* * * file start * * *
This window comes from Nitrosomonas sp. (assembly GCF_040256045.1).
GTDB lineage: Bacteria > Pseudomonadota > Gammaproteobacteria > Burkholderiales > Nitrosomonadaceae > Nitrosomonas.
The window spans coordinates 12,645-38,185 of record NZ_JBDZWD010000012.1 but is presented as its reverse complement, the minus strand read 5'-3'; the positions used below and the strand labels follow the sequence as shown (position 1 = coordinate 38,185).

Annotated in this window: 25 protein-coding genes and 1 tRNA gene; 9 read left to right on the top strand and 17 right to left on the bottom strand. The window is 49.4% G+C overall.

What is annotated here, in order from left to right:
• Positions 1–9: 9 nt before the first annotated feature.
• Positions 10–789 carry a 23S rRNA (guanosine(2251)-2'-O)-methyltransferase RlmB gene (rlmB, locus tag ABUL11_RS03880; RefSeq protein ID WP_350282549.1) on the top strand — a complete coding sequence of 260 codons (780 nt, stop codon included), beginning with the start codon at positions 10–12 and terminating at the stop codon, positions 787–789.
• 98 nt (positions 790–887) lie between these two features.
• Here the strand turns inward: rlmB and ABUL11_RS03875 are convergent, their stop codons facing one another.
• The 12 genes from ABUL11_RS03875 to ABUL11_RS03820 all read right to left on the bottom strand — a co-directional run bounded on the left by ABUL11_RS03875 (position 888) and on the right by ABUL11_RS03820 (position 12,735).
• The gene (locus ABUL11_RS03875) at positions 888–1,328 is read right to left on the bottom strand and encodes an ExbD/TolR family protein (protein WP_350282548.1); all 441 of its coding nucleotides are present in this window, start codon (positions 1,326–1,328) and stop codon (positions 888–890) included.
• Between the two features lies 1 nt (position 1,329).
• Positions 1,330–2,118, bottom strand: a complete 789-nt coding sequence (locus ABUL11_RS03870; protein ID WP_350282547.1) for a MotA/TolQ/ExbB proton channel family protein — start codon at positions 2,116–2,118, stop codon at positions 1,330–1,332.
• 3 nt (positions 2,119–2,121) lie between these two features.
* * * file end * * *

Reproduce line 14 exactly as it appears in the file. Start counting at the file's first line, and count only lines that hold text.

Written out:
• 3 nt (positions 2,119–2,121) lie between these two features.